December – Father Christmas pre-booked visits only
January – Closed
Admission Charges 2013
Adults – £8.50 Concessions – £8.00 Children (2-16 years) – £6.95 Under 2 years old – Free
Season Tickets valid from February to October available: £34 per Adult and £27.80 per Child.
• Paths are steep in places
• Sorry no dogs allowed except guide dogs
• Free coach and car parking
• Facilities for the Disabled (woodland paths not suitable for wheelchairs)
Address & Contact Details
For more information and to prebook season and Christmas tickets, please call: Tel: 01299 841255
Ray’s Farm Country Matters, Billingsley, Bridgnorth, Shropshire WV16 6PF
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Nestled in delightful Shropshire countryside, Wroxeter Vineyard was planted in 1991 adjacent to the Roman City of Uriconium (Wroxeter). Born from the inspiration of David Millington, the farmers son, the Vineyard is part of Glebe Farm which has been in the family for over 60 years.
The Vineyard produces award winning wines of many varieties including, Regner, Madeleine Angevine, Reichenstiener and Dornfelder. More recently, other varieties, such as Phoenix, Rondo, Regent and Solaris have been successfully introduced and further complitnent the outstanding portfolio of wines here.
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The Millington family now live on site and provide fascinating tours of the Vineyard, with insight into the wines, what the Romans had to do with it and of course, a little tasting of these superb Shropshire wines.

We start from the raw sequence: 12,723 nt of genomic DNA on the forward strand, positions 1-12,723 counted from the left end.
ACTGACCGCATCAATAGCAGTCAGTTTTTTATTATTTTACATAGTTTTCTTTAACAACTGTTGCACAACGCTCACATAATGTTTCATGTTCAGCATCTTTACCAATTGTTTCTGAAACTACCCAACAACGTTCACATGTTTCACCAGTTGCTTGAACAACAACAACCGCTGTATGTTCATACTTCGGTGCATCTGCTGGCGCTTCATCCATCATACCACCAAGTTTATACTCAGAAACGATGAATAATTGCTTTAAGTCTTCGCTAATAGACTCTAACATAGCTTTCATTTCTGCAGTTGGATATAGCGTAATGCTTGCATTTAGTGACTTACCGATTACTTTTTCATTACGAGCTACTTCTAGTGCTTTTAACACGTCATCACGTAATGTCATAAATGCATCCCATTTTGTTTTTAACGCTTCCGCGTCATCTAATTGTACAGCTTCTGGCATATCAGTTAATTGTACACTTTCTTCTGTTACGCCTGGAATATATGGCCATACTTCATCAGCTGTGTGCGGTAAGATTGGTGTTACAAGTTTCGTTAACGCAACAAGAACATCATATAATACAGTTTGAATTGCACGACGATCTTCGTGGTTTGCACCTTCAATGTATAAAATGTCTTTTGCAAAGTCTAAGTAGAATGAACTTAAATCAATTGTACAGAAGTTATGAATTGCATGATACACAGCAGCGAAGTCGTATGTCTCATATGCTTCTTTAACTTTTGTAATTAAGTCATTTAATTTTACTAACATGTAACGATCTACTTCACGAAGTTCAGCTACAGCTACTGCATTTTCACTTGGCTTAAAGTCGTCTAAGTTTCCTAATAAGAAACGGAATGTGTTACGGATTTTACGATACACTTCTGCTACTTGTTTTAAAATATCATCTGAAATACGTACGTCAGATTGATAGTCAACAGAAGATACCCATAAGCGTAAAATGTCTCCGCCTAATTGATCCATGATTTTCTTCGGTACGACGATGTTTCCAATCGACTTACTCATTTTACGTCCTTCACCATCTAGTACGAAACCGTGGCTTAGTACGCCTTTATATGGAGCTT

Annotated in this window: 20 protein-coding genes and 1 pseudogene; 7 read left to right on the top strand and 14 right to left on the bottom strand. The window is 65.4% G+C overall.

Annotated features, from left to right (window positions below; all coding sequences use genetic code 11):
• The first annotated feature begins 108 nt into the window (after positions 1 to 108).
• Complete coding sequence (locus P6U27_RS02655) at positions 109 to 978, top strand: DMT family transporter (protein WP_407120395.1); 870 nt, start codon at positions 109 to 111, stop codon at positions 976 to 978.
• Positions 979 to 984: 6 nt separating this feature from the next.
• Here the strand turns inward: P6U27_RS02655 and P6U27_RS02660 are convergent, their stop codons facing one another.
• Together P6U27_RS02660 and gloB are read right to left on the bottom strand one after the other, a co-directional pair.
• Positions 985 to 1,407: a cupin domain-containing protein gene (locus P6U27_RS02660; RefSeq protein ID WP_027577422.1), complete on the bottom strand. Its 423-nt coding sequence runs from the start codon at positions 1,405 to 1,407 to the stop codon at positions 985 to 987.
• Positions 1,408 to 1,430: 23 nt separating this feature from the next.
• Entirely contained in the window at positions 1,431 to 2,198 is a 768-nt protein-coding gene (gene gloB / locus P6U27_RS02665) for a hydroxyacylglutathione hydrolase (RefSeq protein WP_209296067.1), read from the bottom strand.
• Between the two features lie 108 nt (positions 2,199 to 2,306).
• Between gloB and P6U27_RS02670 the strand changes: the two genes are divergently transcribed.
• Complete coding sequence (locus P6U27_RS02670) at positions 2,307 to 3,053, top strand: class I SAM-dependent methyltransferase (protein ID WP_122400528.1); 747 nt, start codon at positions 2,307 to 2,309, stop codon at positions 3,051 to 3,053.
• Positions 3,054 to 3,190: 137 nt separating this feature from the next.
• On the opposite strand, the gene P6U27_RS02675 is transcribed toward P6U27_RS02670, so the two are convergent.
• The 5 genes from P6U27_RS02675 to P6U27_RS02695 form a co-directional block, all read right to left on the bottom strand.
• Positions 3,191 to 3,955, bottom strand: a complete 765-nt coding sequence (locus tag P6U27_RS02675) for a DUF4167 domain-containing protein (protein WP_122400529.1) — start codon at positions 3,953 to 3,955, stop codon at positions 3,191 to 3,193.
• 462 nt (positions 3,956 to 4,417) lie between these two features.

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A unique experience and one for lovers of fine wine to truly saviour.
To book your tour of for a little more information, please visit the Wroxeter Vineyard website: www.wroxetervineyard.co.uk
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Unspoilt and secluded, Stokesay Court is still a lived-in, private home and open exclusively for pre-booked guided tours, which provide a unique opportunity to see a virtually untouched Late Victorian mansion interior. Set in stunning countryside just outside Ludlow with wide ranging views, the house is a rare, architecturally intact, survival. The oak carved galleried hall and the intricate crafted detailing throughout are particularly noteworthy.
Stokesay Court was the location for the film “Atonement” and the specially commissioned decor and artefacts from the film are on display throughout the house and gardens. A guided tour includes behind-the-scenes insight to the filming of ‘Atonement’.